Amount of strike water in an All In One

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Re: Fine/course crushing.

I like your thinking.
I have a 8hr 20c soak, before temps increase for mash. How would you expect this to impact?
I would have thought that the enzymes would be well solubilised and the grains totally rehydrated. I really cannot say what effect presolubising the alpha and beta enzymes would have on their stability as they are not really active until a much higher temperature and heat seems to be the main cause of denaturing them. I do worry a bit about possible denaturing effects of long exposure to the brew liquor and possible proteases being released but I say that from the side of having worked in laboratories that relied on enzymes being kept in as stable an environment as possible (minus 80C) so as not to be subject say to proteases that would break them down but these enzymes are in the malt and as we know that usually contains about 3 or 4 % water and the malt is usually good for two or more years. So in short you have had no issues so it must be OK, having said that I would not do that myself. From the point of view of a course crush I would hazard a guess and say it would be better than a fine crush the way you describe your method but that is a guess based purely on extraction from finer ground husk materials. I think experimentation is the only way to prove things. For example if I increase my mill gap to 1.6 mm and see no adverse effect of efficiency but an improved flow rate I will increase it again by a further 0.2mm and see what happens provided the grain is crushed. There will be a point where I see a difference so revert to the previous setting where efficiency was good.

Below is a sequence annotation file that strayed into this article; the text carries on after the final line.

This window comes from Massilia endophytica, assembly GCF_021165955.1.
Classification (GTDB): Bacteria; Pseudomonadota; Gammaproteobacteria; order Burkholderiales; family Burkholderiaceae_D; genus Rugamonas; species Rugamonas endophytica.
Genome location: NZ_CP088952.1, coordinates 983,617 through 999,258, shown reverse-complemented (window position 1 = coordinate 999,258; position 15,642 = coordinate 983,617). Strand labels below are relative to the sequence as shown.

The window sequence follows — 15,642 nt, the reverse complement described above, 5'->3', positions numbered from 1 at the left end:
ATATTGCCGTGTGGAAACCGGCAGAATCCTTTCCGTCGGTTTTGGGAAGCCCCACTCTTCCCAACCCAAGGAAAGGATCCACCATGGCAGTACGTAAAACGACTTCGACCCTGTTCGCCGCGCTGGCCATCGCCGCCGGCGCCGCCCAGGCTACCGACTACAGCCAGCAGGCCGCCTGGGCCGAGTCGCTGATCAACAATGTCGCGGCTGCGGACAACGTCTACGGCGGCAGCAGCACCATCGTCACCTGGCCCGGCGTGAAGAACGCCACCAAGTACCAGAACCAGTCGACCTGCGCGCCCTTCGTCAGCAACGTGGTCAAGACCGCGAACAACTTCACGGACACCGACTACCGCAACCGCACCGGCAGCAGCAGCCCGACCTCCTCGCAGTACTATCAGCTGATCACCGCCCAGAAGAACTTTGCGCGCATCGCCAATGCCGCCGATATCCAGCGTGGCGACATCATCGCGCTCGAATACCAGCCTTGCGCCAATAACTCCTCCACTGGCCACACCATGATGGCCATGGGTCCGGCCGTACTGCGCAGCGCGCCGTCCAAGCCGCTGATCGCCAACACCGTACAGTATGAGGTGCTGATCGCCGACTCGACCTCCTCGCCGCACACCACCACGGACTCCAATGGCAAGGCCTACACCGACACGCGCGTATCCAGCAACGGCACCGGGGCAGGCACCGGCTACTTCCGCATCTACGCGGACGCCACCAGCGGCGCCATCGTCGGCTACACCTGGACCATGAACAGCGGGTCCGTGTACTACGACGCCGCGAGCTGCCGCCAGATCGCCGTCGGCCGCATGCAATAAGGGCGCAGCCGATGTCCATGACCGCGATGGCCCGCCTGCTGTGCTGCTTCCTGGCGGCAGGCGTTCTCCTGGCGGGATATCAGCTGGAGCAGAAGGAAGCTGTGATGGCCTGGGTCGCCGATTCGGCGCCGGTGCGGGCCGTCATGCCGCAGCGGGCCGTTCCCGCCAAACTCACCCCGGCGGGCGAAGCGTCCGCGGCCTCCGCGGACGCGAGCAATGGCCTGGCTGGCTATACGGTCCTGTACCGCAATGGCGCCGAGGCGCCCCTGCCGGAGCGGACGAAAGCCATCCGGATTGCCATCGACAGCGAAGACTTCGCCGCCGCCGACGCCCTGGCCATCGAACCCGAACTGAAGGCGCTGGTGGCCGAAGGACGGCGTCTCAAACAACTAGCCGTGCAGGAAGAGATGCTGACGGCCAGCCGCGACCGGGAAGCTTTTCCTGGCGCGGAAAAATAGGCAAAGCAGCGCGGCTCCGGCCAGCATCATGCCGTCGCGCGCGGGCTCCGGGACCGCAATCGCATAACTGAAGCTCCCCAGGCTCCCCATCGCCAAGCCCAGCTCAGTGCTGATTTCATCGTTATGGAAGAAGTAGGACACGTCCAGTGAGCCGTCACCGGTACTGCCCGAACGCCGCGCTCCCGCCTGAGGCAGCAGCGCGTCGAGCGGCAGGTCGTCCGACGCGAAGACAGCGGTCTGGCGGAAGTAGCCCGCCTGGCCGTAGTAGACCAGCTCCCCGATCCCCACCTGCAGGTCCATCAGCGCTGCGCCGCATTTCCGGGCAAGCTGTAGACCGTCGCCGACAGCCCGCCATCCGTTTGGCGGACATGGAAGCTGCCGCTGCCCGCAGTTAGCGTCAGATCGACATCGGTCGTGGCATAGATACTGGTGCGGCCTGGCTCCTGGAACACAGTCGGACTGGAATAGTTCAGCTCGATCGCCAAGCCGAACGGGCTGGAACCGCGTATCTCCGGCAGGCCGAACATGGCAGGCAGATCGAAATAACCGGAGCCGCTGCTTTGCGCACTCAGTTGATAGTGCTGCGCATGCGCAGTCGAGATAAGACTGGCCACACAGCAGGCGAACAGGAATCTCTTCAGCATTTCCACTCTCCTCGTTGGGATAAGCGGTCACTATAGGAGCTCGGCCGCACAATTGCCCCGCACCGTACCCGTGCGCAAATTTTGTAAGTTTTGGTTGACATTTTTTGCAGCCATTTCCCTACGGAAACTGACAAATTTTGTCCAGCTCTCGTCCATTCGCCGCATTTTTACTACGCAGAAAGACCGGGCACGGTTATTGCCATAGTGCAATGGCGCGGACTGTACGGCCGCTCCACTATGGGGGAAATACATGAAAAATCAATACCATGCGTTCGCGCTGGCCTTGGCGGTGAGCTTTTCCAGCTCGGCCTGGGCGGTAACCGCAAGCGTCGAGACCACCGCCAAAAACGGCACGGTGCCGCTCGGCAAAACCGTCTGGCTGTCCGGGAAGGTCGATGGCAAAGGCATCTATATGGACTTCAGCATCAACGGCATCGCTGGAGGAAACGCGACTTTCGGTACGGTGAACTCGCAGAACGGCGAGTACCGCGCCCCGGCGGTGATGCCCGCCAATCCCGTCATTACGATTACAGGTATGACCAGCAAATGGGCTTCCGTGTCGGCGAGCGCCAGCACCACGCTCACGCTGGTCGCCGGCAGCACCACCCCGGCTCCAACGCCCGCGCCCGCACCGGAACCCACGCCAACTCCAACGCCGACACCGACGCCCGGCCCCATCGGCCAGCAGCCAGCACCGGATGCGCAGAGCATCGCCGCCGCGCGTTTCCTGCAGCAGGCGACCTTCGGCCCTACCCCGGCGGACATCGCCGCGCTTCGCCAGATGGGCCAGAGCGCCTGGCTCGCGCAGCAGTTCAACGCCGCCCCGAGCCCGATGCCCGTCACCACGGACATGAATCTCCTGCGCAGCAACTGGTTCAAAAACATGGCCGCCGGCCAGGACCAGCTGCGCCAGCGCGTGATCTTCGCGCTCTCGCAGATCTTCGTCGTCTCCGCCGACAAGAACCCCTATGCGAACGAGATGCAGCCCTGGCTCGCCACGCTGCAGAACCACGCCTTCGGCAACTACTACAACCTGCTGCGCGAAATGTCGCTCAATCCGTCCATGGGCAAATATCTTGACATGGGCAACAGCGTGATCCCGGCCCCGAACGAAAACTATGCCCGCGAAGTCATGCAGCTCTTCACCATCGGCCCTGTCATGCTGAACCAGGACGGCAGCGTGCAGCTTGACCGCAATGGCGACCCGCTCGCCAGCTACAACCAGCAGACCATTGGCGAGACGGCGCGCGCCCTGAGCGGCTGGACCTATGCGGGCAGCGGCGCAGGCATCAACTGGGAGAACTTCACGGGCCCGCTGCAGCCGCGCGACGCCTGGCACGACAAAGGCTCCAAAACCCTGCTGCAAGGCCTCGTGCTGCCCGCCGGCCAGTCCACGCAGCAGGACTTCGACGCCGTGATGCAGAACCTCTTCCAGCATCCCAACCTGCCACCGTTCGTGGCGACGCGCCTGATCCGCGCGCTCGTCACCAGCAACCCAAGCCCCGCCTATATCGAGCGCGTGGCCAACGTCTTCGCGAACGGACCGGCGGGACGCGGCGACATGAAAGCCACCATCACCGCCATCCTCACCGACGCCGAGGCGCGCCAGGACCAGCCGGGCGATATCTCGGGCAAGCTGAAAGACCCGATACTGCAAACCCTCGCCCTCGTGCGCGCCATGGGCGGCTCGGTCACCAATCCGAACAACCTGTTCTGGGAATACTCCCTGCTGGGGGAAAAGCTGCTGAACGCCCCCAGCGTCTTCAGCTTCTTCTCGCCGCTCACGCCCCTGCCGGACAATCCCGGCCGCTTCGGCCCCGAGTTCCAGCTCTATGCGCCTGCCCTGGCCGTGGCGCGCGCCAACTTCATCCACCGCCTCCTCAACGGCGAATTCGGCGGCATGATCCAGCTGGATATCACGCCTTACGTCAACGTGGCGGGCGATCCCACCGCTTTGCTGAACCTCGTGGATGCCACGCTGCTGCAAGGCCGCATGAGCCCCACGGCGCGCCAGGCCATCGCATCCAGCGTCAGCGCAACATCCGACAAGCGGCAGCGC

I personally think completely the opposite.
Ignore the dead space. (it isn't)
Full volume. (so you don't pump porridge)
Stir at dough in and then leave it alone to do the job you bought it for.

Sorry if that sounds blunt, but I really do think there is stratospheric overthinking going on.

I have anyways run my AIO this way and never had issues.
I think you've intuitively arrived at the right compromise. By mashing in at 'Full Volume' you're already compensating for the reduced water:grist ratio that any dead space creates and the thinner mash also helps with maintaining flow which reduces the need to stir as well.
Thanks. The more I think about it the more bizarre anything else seems. I would love to take the credit for it, but to be fair I am pretty sure I got it from my user manual years ago.
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For me the amount of strike water is what i am happy with, i do my recipe in brewfather to start with and dough in if i am not happy as in it looks to gloopy or thick i will add more water if it looks to thin i add a little more grain, this is my mantra it works for me, having worked in a bakery for 30 years consistancy becomes second nature particularly at the mixing stage which is what i did

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